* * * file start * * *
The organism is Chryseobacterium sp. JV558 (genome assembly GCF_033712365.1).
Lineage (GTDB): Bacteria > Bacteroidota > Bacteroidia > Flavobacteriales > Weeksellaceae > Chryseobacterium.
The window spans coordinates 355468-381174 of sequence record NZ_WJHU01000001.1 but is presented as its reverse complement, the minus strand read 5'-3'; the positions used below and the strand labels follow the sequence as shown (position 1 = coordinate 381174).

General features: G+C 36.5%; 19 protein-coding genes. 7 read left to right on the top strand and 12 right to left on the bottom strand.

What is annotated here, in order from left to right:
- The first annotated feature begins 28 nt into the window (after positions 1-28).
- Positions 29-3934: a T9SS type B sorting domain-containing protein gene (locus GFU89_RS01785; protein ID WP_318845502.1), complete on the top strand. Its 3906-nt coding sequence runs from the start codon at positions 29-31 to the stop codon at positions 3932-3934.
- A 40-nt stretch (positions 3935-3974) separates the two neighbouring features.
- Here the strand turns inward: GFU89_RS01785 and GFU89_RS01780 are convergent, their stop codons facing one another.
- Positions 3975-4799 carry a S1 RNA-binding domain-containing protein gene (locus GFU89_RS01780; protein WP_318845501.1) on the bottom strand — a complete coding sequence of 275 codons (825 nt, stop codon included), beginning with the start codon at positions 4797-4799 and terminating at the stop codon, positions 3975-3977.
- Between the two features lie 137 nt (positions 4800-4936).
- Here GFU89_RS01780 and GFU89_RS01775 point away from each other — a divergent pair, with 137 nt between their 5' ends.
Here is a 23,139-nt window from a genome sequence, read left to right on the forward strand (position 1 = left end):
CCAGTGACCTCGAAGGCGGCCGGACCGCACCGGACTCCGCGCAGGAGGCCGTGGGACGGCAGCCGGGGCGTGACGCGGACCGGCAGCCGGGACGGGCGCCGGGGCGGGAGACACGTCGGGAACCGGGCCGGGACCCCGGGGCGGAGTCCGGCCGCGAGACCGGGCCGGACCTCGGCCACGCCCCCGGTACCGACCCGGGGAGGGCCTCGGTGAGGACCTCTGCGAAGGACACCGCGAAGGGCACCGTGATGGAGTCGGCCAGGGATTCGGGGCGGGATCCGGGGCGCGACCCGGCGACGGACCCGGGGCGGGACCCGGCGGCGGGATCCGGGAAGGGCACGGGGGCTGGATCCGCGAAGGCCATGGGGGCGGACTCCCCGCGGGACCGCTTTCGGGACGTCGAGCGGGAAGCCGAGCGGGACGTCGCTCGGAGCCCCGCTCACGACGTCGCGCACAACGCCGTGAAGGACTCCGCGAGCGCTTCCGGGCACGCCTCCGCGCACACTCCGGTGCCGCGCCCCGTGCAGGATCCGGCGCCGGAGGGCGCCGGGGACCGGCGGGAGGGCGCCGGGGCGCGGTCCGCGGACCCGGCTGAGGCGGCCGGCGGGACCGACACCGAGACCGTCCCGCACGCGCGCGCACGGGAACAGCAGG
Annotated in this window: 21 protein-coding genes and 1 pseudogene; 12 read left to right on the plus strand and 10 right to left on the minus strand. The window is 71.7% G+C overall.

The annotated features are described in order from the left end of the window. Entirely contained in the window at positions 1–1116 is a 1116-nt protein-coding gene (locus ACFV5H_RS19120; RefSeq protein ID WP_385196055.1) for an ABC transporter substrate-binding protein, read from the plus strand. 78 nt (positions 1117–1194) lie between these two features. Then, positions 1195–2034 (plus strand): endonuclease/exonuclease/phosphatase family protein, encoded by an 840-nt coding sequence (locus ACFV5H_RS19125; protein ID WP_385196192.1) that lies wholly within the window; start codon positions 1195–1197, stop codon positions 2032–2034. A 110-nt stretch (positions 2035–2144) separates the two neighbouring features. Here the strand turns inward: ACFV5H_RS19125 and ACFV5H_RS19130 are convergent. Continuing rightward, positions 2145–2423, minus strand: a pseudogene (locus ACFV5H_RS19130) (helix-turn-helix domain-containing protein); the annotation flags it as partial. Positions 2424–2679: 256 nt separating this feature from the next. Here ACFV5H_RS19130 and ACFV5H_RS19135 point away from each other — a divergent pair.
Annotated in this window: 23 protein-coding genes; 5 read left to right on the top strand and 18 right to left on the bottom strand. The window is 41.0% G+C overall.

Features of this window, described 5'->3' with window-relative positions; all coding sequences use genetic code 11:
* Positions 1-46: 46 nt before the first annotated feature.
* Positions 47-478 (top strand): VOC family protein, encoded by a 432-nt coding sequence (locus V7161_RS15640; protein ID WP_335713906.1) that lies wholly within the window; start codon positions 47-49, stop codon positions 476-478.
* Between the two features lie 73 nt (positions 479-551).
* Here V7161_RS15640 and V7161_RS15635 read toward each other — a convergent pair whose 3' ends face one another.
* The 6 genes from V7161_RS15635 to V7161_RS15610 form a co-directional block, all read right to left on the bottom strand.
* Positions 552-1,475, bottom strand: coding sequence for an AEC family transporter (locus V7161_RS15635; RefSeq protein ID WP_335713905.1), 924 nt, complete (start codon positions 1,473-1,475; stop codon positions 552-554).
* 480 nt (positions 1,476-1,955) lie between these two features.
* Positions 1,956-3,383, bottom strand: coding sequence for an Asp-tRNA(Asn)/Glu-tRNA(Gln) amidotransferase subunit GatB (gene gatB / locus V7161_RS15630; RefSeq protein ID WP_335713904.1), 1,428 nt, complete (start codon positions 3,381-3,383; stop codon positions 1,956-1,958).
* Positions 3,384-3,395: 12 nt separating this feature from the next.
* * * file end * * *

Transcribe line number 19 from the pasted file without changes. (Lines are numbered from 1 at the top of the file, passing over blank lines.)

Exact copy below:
* Positions 1-46: 46 nt before the first annotated feature.